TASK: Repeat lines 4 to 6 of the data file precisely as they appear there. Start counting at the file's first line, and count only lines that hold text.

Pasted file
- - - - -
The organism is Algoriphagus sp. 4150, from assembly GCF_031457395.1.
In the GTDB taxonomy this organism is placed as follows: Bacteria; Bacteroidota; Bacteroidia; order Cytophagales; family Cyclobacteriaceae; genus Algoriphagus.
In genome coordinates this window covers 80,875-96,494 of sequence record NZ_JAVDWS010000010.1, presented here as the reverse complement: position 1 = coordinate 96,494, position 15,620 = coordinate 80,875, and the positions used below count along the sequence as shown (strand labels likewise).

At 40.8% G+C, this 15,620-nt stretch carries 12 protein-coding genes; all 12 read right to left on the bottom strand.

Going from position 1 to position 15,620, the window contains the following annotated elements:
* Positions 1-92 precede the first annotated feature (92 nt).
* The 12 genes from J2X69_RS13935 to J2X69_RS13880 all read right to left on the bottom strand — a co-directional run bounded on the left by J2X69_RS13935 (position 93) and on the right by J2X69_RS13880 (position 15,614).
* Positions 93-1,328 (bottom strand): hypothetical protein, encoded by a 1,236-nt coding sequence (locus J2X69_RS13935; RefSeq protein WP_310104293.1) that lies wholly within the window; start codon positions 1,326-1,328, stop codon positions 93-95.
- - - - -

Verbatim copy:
At 40.8% G+C, this 15,620-nt stretch carries 12 protein-coding genes; all 12 read right to left on the bottom strand.

Going from position 1 to position 15,620, the window contains the following annotated elements:
* Positions 1-92 precede the first annotated feature (92 nt).